In truth, the health-depleting special attacks looked cool, but they were never a necessary considering a full combo dealt about the same amount of damage, if not more – and you got to preserve your much-needed health.
Extra lives were earned at specific point increments and you’d tend to accumulate quite a few in the first few levels if you played well; but, soon enough, lives became harder to obtain as the challenge increased.
Awesomely, Streets Of Rage 2 let you use the environment against your foes. Breaking open objects such as crates or bins would often reveal a weapon. There were a number of weapons to wield including a baseball bat, a steel pipe, a knife and a razor-sharp katana. Each dealt significant damage to enemies, but restricted you to single attacks instead of combos. Weapons could also be thrown at hapless enemies, but you’d be limited to three throws of your weapon of choice. In turn, if you were forced to drop the weapon three times, it’d be gone for good.
One particularly annoying (or hilariously mischievous) feature in Streets of Rage 2 was the game’s friendly fire. Players could inflict damage on their co-op partner in the same manner they would an enemy, dealing just as much damage to boot! An accidentally miss-thrown knife could result in many a real-life brawl, especially if you’re supposed partner suddenly turns rogue and decides to end your assumed, co-op agreement.
Big Bad And Usually Annoying
Streets of Rage 2 was a 16-bit beauty back in the day.
The punishing bosses were another part of what made SoR2 so much fun to play, especially when you were teamed with a buddy. Each boss presented a different kind of challenge; you may have had to look out for counter-attacks or projectiles, or make use of jump kicks to halt an airborne foe. Fighting bosses was often an arduous affair, but luckily, they was normally a health-restoring roast turkey nearby to patch up the most wounded warrior. The question as to why your character could swallow a turkey whole is another debate. The health restoring apple was plausible, but a full-sized turkey including the plate? Hey, that’s video games right?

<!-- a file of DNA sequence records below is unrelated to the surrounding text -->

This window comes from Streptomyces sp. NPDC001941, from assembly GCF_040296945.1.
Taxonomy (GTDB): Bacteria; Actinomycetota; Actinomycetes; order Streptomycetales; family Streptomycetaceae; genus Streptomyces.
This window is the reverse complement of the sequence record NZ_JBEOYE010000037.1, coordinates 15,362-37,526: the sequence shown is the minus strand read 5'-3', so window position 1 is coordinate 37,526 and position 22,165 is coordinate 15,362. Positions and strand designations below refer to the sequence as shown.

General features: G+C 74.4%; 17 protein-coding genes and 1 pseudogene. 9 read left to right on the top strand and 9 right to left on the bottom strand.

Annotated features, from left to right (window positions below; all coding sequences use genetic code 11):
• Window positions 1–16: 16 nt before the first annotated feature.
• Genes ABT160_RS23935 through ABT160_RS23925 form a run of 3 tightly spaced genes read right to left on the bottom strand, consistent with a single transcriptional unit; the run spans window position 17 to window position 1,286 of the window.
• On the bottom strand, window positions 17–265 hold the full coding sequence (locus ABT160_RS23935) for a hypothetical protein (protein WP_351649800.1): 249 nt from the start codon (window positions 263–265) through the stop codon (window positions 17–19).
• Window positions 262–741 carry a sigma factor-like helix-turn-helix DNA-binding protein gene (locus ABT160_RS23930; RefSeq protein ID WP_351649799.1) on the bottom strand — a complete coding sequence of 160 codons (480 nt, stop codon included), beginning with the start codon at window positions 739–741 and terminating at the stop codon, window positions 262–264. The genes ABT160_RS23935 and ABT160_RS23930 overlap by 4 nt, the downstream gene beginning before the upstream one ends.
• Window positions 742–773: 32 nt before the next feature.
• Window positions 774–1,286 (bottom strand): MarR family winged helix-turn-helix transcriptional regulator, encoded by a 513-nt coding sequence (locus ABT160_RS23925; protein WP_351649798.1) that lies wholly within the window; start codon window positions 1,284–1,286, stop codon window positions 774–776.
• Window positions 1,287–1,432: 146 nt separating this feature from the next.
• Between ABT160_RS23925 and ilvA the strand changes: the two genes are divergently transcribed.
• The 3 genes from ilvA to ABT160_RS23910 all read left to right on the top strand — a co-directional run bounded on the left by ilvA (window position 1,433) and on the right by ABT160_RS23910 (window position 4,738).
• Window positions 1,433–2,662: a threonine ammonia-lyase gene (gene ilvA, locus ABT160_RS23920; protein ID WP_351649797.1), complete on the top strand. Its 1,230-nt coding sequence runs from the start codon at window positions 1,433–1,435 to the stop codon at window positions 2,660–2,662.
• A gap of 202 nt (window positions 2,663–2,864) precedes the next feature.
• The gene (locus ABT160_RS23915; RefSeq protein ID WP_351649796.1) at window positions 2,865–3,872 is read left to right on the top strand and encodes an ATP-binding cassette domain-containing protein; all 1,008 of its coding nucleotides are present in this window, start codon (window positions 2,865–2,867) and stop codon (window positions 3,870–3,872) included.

Streets of Rage 2 was a 16-bit beauty back in the day. Levels oozed with attention to detail, helped by visuals that were among the best of the 16-bit era. Characters had more frames of animation than what was normal at the time, giving every character (including enemies and bosses) a unique feel. The game also featured some voice sampling that was also impressive. Some enemies would laugh if they landed a hit on you, whilst others would yell when they were about to strike. Protagonists also had a few audio samples of their own, with Axel’s “Grand upper!” (or “grasshoppa!”’) becoming somewhat of a meme in recent years.
The Streets Are Alive… With The Sound Of Music
Finally, it would be an absolute crime to talk about Streets of Rage 2 without mentioning the incredible soundtrack. The game’s thumping techno wizardry is courtesy of Yuzo Koshiro, arguably one of the most innovative composers of the 16-bit era. In fact, the music he composed for the Streets of Rage series was considered revolutionary and way ahead of its time, even pre-dating genres that would become popular a few years after their release. Koshiro was even asked to play his Streets of Rage compositions at nightclub gigs!
If you’ve yet to walk the streets of rage, Streets of Rage 2 is readily available, featured on multiple Sega collections and as a stand-alone offering on PSN, XBLA and Steam.
Not only was Streets of Rage 2 one of the best games on the Sega Mega Drive, it’s one of the most memorable titles in Sega’s vast library of excellence.
Prefer moving pictures and sound? Then watch our video retro reflection here.